ADVICE ON MATERIAL
|Howard Snowden||01/07/2018 22:45:59|
|13 forum posts|
Hi, I am about to work on cleading my boiler on a 71/4" g 9F, can anyone from experience advise on the best material to use. I was going to use 26 swg brass, but maybe someone has used a different material that is better to work and form. Thanks Howard.
|Jeff Chilver||01/07/2018 23:47:01|
|24 forum posts|
This is something of a negative reply but you never know , it may help . The best material I have ever had for that job is lead coated stainless steel . It is quite thin ( probably in the order of 16 swg ) solders beautifully , easy to cut etc. It is used as a replacement for lead roofing on churches and similar . I managed to scrounge a few offcuts when a local church was being repaired after a visit by some lead thieves . Might be worth asking around you may get lucky .
|duncan webster||02/07/2018 00:18:45|
2234 forum posts
Never understood why brass is used, it's expensive and difficult to paint. I used old computer casings on my last effort, but getting the old plastic coating off was another story.
|Richard S2||02/07/2018 00:50:33|
164 forum posts
Nickel Silver Sheet has good properties for the job. Depends what sheet size(s) you would need and what you consider a reasonable price for the job materials. Various thicknesses and hardness grades available.
An example after a quick search- NSS.
|Alan Charleston||02/07/2018 07:11:05|
|76 forum posts|
What about steel shim plate. Relatively cheap, readily available, flexible and should be easy enough to get paint to stick.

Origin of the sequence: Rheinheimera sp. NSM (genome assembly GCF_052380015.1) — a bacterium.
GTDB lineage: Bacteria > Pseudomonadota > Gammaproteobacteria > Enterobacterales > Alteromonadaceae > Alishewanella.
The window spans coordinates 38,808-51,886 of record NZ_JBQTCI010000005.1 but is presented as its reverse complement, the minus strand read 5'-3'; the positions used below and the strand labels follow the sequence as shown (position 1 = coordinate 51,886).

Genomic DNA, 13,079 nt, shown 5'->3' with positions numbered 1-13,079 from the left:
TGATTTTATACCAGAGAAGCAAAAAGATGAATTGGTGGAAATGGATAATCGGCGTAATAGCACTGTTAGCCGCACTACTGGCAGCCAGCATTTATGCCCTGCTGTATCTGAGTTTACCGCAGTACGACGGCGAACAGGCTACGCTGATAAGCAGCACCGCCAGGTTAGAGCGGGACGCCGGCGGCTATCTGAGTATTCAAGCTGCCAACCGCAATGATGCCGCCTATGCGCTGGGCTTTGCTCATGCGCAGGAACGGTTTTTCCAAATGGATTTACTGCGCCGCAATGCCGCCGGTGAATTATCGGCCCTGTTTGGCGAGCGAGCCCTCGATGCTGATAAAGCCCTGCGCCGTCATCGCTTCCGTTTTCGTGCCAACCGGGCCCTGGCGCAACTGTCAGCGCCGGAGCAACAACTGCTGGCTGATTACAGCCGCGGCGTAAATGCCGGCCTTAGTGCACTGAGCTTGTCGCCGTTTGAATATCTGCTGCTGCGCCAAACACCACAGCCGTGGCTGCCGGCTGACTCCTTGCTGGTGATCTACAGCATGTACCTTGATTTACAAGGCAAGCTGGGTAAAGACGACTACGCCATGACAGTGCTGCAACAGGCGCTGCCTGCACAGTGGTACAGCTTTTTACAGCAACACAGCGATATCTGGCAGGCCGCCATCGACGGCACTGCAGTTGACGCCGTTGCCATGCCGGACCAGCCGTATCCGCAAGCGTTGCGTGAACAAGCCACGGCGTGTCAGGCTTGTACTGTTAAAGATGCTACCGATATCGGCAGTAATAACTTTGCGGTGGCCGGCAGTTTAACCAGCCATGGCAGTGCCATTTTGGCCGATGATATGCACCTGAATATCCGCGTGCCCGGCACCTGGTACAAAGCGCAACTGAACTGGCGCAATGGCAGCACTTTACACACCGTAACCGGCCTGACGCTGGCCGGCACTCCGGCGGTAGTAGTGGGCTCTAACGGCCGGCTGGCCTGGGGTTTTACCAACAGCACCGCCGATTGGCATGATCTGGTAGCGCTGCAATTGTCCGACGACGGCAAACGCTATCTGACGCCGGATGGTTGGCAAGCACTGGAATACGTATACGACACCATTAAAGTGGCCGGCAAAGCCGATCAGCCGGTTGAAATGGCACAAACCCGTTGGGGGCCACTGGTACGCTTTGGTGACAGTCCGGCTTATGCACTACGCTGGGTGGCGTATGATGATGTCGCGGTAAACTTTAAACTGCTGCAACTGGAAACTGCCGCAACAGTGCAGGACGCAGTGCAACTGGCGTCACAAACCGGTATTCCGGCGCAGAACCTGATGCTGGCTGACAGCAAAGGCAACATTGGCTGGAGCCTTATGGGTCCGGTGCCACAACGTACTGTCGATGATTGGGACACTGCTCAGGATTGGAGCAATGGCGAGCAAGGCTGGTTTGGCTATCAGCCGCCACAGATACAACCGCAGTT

|Howard Snowden||02/07/2018 07:54:08|
|13 forum posts|
Thanks for all your ideas. Howard
|Rik Shaw||02/07/2018 09:12:04|
1313 forum posts
I was chatting to a bloke at the boot yesterday and he told me he had used baked bean cans for his loco, he was quite serious!
|4723 forum posts|
Bean (ho ho) a long time since that was possible. For at least 30 years most tin cans have been corrugated:
Quite hard to find plain tin cans; last time I needed one I found only Condensed Milk and Fish Roe, though I expect there are others. Biscuit tins are more useful especially if your family snack between meals!
Not sure what the corrugations in tin cans are for: possibly it allows thinner steel to be used, or perhaps it makes them easier to crush for recycling. It's a mystery.
|3121 forum posts|
Corrugations make them stiffer, so they do not crush so easily with radial pressure.
|Rik Shaw||02/07/2018 10:36:20|
1313 forum posts
As we left our holiday let earlier I took this pic of the last can of food left in our supplies box.
|Simon Collier||02/07/2018 10:53:25|
299 forum posts
I used .8 mm brass. I bought .6 mm and .8 mm and used the latter. It was hard to roll and needed a couple of annealing but it was kept in one piece, not sections. A friend uses 1 mm stainless. Others use quite thin mild steel but it won't take threads and it will eventually rust.
|Brian H||02/07/2018 11:38:53|
1222 forum posts
Zinc coated steel (commercial name Zintec) is good for cleading. It bends, folds and rolls easily and can be soft soldered and takes paint with the correct primer.
A good souce is a friendly maker of temporary road signs or a steel stockist.
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